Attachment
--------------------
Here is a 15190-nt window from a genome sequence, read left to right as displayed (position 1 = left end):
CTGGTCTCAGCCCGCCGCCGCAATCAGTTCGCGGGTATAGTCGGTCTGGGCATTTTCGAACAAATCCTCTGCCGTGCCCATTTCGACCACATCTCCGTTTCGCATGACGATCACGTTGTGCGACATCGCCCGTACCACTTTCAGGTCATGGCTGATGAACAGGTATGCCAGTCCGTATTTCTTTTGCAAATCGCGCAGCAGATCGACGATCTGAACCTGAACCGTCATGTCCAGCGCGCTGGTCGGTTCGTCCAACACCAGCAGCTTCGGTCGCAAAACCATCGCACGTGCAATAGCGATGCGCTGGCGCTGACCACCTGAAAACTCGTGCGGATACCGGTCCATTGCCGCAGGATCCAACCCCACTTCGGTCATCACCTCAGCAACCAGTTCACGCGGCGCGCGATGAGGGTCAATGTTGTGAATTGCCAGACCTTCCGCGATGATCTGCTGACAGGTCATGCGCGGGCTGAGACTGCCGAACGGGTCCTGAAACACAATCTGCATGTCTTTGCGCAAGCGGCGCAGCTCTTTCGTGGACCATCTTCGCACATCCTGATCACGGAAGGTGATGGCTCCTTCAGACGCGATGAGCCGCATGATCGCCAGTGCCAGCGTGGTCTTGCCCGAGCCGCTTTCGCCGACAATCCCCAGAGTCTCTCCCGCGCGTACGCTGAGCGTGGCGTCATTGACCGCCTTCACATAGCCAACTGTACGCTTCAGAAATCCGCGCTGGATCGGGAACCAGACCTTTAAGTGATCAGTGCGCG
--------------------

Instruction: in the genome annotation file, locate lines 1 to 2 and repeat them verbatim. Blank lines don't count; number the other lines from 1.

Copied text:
Here is a 15190-nt window from a genome sequence, read left to right as displayed (position 1 = left end):
CTGGTCTCAGCCCGCCGCCGCAATCAGTTCGCGGGTATAGTCGGTCTGGGCATTTTCGAACAAATCCTCTGCCGTGCCCATTTCGACCACATCTCCGTTTCGCATGACGATCACGTTGTGCGACATCGCCCGTACCACTTTCAGGTCATGGCTGATGAACAGGTATGCCAGTCCGTATTTCTTTTGCAAATCGCGCAGCAGATCGACGATCTGAACCTGAACCGTCATGTCCAGCGCGCTGGTCGGTTCGTCCAACACCAGCAGCTTCGGTCGCAAAACCATCGCACGTGCAATAGCGATGCGCTGGCGCTGACCACCTGAAAACTCGTGCGGATACCGGTCCATTGCCGCAGGATCCAACCCCACTTCGGTCATCACCTCAGCAACCAGTTCACGCGGCGCGCGATGAGGGTCAATGTTGTGAATTGCCAGACCTTCCGCGATGATCTGCTGACAGGTCATGCGCGGGCTGAGACTGCCGAACGGGTCCTGAAACACAATCTGCATGTCTTTGCGCAAGCGGCGCAGCTCTTTCGTGGACCATCTTCGCACATCCTGATCACGGAAGGTGATGGCTCCTTCAGACGCGATGAGCCGCATGATCGCCAGTGCCAGCGTGGTCTTGCCCGAGCCGCTTTCGCCGACAATCCCCAGAGTCTCTCCCGCGCGTACGCTGAGCGTGGCGTCATTGACCGCCTTCACATAGCCAACTGTACGCTTCAGAAATCCGCGCTGGATCGGGAACCAGACCTTTAAGTGATCAGTGCGCG